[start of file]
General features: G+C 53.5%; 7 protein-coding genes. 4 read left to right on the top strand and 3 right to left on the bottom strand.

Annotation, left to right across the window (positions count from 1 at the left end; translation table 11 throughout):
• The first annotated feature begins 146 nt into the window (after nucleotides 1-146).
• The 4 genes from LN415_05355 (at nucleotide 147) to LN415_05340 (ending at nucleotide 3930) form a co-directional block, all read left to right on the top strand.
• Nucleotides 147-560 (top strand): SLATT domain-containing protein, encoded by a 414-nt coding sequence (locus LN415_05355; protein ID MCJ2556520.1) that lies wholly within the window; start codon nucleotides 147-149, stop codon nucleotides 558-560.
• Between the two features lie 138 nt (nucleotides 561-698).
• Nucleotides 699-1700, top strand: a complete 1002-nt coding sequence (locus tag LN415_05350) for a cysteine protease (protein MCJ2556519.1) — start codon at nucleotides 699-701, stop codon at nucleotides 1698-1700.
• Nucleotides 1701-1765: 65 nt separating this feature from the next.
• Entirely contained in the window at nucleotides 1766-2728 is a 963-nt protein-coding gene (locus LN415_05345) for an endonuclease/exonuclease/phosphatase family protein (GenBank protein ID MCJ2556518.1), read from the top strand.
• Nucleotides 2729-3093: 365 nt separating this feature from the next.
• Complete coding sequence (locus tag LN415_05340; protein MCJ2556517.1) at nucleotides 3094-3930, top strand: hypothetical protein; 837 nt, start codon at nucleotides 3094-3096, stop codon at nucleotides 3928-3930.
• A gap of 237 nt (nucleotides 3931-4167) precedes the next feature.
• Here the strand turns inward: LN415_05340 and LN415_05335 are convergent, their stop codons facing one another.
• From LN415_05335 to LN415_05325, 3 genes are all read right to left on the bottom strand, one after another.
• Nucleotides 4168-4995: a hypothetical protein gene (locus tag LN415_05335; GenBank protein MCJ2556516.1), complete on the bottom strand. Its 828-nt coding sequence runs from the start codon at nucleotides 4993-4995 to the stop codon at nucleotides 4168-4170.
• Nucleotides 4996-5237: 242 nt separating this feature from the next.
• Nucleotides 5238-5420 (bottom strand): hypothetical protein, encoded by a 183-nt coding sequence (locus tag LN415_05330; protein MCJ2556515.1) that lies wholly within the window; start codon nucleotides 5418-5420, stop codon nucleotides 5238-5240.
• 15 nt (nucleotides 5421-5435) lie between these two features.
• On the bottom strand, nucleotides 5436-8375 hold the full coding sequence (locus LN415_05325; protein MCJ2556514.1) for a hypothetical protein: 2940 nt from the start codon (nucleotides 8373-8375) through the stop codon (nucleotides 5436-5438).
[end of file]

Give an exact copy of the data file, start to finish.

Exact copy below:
General features: G+C 53.5%; 7 protein-coding genes. 4 read left to right on the top strand and 3 right to left on the bottom strand.

Annotation, left to right across the window (positions count from 1 at the left end; translation table 11 throughout):
• The first annotated feature begins 146 nt into the window (after nucleotides 1-146).
• The 4 genes from LN415_05355 (at nucleotide 147) to LN415_05340 (ending at nucleotide 3930) form a co-directional block, all read left to right on the top strand.
• Nucleotides 147-560 (top strand): SLATT domain-containing protein, encoded by a 414-nt coding sequence (locus LN415_05355; protein ID MCJ2556520.1) that lies wholly within the window; start codon nucleotides 147-149, stop codon nucleotides 558-560.
• Between the two features lie 138 nt (nucleotides 561-698).
• Nucleotides 699-1700, top strand: a complete 1002-nt coding sequence (locus tag LN415_05350) for a cysteine protease (protein MCJ2556519.1) — start codon at nucleotides 699-701, stop codon at nucleotides 1698-1700.
• Nucleotides 1701-1765: 65 nt separating this feature from the next.
• Entirely contained in the window at nucleotides 1766-2728 is a 963-nt protein-coding gene (locus LN415_05345) for an endonuclease/exonuclease/phosphatase family protein (GenBank protein ID MCJ2556518.1), read from the top strand.
• Nucleotides 2729-3093: 365 nt separating this feature from the next.
• Complete coding sequence (locus tag LN415_05340; protein MCJ2556517.1) at nucleotides 3094-3930, top strand: hypothetical protein; 837 nt, start codon at nucleotides 3094-3096, stop codon at nucleotides 3928-3930.
• A gap of 237 nt (nucleotides 3931-4167) precedes the next feature.
• Here the strand turns inward: LN415_05340 and LN415_05335 are convergent, their stop codons facing one another.
• From LN415_05335 to LN415_05325, 3 genes are all read right to left on the bottom strand, one after another.
• Nucleotides 4168-4995: a hypothetical protein gene (locus tag LN415_05335; GenBank protein MCJ2556516.1), complete on the bottom strand. Its 828-nt coding sequence runs from the start codon at nucleotides 4993-4995 to the stop codon at nucleotides 4168-4170.
• Nucleotides 4996-5237: 242 nt separating this feature from the next.
• Nucleotides 5238-5420 (bottom strand): hypothetical protein, encoded by a 183-nt coding sequence (locus tag LN415_05330; protein MCJ2556515.1) that lies wholly within the window; start codon nucleotides 5418-5420, stop codon nucleotides 5238-5240.
• 15 nt (nucleotides 5421-5435) lie between these two features.
• On the bottom strand, nucleotides 5436-8375 hold the full coding sequence (locus LN415_05325; protein MCJ2556514.1) for a hypothetical protein: 2940 nt from the start codon (nucleotides 8373-8375) through the stop codon (nucleotides 5436-5438).